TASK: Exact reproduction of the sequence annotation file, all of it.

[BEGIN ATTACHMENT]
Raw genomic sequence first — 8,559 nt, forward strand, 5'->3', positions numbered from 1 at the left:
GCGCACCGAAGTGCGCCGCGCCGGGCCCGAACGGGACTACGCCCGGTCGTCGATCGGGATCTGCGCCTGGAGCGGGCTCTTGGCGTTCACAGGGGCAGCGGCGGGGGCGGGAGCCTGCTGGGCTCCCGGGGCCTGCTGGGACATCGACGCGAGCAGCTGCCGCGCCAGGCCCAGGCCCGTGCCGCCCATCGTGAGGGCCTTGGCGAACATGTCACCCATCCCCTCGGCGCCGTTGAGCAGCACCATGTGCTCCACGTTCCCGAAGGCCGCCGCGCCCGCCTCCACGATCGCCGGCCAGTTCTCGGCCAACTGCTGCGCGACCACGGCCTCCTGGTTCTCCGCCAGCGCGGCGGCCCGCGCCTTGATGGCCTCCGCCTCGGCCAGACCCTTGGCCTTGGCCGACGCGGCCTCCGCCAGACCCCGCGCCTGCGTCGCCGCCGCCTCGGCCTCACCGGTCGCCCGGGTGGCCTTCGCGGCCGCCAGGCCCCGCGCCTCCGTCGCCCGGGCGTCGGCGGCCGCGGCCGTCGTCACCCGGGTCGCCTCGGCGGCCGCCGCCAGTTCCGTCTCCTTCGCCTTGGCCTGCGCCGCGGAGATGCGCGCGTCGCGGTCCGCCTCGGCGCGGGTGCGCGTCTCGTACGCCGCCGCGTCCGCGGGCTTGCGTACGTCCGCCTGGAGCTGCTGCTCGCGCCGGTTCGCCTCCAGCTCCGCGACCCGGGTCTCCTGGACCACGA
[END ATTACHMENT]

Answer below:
Raw genomic sequence first — 8,559 nt, forward strand, 5'->3', positions numbered from 1 at the left:
GCGCACCGAAGTGCGCCGCGCCGGGCCCGAACGGGACTACGCCCGGTCGTCGATCGGGATCTGCGCCTGGAGCGGGCTCTTGGCGTTCACAGGGGCAGCGGCGGGGGCGGGAGCCTGCTGGGCTCCCGGGGCCTGCTGGGACATCGACGCGAGCAGCTGCCGCGCCAGGCCCAGGCCCGTGCCGCCCATCGTGAGGGCCTTGGCGAACATGTCACCCATCCCCTCGGCGCCGTTGAGCAGCACCATGTGCTCCACGTTCCCGAAGGCCGCCGCGCCCGCCTCCACGATCGCCGGCCAGTTCTCGGCCAACTGCTGCGCGACCACGGCCTCCTGGTTCTCCGCCAGCGCGGCGGCCCGCGCCTTGATGGCCTCCGCCTCGGCCAGACCCTTGGCCTTGGCCGACGCGGCCTCCGCCAGACCCCGCGCCTGCGTCGCCGCCGCCTCGGCCTCACCGGTCGCCCGGGTGGCCTTCGCGGCCGCCAGGCCCCGCGCCTCCGTCGCCCGGGCGTCGGCGGCCGCGGCCGTCGTCACCCGGGTCGCCTCGGCGGCCGCCGCCAGTTCCGTCTCCTTCGCCTTGGCCTGCGCCGCGGAGATGCGCGCGTCGCGGTCCGCCTCGGCGCGGGTGCGCGTCTCGTACGCCGCCGCGTCCGCGGGCTTGCGTACGTCCGCCTGGAGCTGCTGCTCGCGCCGGTTCGCCTCCAGCTCCGCGACCCGGGTCTCCTGGACCACGA